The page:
Ways of becoming : South Asian students in an Australian postgraduate environment

Islam, Waliul (2009) Ways of becoming : South Asian students in an Australian postgraduate environment. PhD thesis, Victoria University.


The formation of student diasporas in western universities is a manifestation of the globalization and internationalization of higher education, and has necessitated studies about international students’ adaptation to such universities. Statistics of the last decade show that there has been a significant flow of international students to Australian universities, and a large proportion of this student cohort comes from South East Asian and South Asian countries. Whilst there has been a good deal of research on international students from South East and Far East Asia, who share a Confucian Heritage Culture (CHC) background, there are relatively very few studies on South Asian students, particularly postgraduate students from India, Pakistan and Bangladesh (defined as South Asian for this study). This qualitative study about the adaptation experiences of postgraduate coursework students from South Asian countries fills some of the gap that exists in the body of literature about international students. The study, conducted at a cross-sectoral Australian university in Melbourne, referred to with the pseudonym Southern University (SU), has utilised a longitudinal qualitative approach to explore from an ‘emic’ perspective the adaptation experiences of ten postgraduate coursework students from India, Pakistan and Bangladesh. The students were studying in four faculties at SU, and participated in in-depth interviews and focus group discussions over their first two semesters. The study considers the students’ adjustment process in the Australian academic landscape from their pre-arrival expectations to their settlement after two semesters, and is structured to consider three phases of their experiences – initial, transitional and endpoint – in negotiating new academic norms and genres, including spoken communication. The study identifies a number of dimensions along which differences are evident in the students’ approaches and strategies in adjusting to their studies and lives as postgraduates. In academic adjustment, all the postgraduates demonstrated incremental progress which was marked by varying levels of perceptual and attitudinal changes in understanding the new academic culture. Whilst the students shared a common goal of undertaking an Australian postgraduate degree to enhance their employment prospects, two broad types of strategists emerged: initiators of self-development and system compliers. The study also notes that the postgraduates, through their physical presence in Australia and becoming qualified with a western education, negotiated new, hybrid and empowered identities for themselves. In its limited exploration about the students’ social acculturation, the study notes that some of them followed a selective integrative approach while others adopted assimilatory process, and they all indicated a hybrid state of acculturation to Australian culture. The study also uncovers that, besides their academic goals, many of the postgraduates had a largely hidden agenda of long term settlement in Australia.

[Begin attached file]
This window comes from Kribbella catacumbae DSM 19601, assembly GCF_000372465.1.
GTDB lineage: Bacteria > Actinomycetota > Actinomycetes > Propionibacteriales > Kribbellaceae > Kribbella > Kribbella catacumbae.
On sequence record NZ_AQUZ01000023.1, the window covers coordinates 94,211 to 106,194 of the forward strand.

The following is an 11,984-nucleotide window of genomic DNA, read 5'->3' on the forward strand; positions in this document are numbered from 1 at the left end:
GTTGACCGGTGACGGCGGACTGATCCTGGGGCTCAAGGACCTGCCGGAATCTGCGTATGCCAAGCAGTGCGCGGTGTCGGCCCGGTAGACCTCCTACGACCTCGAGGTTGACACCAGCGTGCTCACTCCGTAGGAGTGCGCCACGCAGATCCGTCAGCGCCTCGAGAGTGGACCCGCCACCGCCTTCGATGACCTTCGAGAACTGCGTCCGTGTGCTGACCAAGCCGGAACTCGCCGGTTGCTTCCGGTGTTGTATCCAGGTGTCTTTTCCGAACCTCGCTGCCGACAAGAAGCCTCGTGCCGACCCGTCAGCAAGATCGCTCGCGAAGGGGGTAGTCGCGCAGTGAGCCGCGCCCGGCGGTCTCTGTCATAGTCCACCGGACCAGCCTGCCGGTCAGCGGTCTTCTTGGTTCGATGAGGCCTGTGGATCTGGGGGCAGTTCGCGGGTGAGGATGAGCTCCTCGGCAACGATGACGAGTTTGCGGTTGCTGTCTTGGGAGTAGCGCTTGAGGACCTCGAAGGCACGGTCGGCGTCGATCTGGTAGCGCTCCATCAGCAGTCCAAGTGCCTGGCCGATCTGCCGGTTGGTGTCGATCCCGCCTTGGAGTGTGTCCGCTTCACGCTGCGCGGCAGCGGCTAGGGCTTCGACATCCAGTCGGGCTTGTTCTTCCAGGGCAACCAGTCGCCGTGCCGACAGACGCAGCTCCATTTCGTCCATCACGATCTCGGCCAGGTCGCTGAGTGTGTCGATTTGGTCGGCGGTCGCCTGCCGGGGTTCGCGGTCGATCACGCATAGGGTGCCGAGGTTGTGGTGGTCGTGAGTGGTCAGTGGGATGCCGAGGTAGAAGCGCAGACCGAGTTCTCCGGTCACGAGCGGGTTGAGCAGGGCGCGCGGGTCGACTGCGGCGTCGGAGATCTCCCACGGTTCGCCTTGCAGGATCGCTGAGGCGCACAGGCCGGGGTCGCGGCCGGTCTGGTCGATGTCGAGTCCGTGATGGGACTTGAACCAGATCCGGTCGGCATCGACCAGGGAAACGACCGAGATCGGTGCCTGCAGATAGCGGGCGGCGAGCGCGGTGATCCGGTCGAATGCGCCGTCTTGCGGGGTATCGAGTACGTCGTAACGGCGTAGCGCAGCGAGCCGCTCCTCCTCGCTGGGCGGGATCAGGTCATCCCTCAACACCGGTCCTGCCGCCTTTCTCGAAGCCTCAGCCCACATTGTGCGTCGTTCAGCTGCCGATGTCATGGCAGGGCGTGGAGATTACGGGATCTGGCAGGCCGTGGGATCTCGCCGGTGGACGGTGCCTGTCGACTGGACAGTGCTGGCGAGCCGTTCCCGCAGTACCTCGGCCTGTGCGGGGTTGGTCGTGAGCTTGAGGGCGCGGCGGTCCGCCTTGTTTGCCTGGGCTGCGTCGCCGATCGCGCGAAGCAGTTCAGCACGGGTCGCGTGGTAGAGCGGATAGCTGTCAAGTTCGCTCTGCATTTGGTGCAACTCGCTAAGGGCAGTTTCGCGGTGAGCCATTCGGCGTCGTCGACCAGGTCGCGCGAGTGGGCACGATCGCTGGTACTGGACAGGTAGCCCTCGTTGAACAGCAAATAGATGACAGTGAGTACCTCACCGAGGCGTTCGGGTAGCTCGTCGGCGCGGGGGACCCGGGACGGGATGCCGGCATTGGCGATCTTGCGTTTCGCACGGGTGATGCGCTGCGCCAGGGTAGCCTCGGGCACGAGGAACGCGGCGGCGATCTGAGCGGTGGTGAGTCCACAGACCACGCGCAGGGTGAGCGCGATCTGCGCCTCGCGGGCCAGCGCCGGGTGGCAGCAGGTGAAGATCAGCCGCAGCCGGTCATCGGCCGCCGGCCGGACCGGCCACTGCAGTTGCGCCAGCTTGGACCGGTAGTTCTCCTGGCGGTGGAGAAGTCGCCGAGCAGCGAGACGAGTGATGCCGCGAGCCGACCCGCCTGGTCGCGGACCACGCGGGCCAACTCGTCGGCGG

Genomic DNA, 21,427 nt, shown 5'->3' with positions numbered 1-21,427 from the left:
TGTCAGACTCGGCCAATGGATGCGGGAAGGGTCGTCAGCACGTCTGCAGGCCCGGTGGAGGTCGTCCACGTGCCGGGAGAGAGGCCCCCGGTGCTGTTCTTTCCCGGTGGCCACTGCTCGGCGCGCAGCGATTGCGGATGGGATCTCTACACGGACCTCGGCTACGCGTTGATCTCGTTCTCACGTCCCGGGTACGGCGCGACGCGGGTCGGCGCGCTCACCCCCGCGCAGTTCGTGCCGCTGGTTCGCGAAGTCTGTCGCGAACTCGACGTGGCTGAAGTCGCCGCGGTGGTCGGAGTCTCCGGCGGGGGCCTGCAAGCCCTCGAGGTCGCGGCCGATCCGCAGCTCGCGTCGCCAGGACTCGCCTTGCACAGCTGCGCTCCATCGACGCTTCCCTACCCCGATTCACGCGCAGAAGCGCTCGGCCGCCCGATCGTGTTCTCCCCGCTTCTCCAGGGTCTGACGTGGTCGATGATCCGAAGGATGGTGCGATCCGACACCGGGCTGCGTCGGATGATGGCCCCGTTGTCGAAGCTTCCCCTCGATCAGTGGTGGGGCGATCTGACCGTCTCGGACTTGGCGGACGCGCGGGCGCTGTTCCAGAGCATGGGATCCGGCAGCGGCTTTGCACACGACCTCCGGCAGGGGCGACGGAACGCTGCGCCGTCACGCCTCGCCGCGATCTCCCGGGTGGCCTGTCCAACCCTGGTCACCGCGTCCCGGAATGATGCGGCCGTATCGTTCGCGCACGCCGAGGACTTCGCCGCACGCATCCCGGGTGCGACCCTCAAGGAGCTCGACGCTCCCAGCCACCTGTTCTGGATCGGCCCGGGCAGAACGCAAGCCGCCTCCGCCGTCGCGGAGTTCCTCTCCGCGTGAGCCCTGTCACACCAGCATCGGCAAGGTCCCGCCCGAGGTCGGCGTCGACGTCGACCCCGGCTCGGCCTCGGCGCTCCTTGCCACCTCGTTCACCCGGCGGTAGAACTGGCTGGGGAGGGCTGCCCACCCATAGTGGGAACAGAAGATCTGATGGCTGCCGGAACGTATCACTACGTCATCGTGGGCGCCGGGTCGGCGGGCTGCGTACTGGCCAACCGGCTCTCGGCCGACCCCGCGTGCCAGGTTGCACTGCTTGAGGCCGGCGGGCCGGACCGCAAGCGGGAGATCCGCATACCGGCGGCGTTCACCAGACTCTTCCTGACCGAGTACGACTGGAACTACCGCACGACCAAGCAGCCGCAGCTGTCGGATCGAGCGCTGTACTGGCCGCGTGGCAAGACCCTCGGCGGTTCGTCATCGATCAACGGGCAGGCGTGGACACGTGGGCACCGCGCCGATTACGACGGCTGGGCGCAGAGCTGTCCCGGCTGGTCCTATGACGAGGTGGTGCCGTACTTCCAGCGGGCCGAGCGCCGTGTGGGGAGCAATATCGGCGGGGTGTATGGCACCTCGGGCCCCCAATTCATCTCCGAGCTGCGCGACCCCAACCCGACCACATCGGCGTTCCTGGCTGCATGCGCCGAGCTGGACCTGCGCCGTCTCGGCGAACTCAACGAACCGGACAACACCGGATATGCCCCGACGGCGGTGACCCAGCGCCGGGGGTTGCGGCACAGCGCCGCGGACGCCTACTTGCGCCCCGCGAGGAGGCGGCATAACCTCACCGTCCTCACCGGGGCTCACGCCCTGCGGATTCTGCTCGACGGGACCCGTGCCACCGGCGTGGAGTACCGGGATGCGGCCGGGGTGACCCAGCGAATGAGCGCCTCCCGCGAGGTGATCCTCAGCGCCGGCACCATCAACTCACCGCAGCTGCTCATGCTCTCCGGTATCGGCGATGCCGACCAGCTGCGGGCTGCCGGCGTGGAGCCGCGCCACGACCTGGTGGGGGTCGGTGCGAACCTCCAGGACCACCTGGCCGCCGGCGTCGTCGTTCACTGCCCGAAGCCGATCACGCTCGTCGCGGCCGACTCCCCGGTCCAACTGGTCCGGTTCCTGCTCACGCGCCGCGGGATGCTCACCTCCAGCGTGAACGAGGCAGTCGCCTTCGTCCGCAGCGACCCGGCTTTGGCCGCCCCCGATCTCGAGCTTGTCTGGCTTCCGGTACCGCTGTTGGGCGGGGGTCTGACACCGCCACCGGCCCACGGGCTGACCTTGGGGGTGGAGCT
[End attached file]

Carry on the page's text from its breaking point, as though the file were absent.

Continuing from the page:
Item type Thesis (PhD thesis)
URI https://vuir.vu.edu.au/id/eprint/15244
Subjects Historical > FOR Classification > 1301 Education Systems
Historical > Faculty/School/Research Centre/Department > School of Communication and the Arts
Historical > FOR Classification > 1608 Sociology
Keywords International students, Australia, postgraduate students, South East Asia, social acculturation, India, Pakistan, Bangladesh
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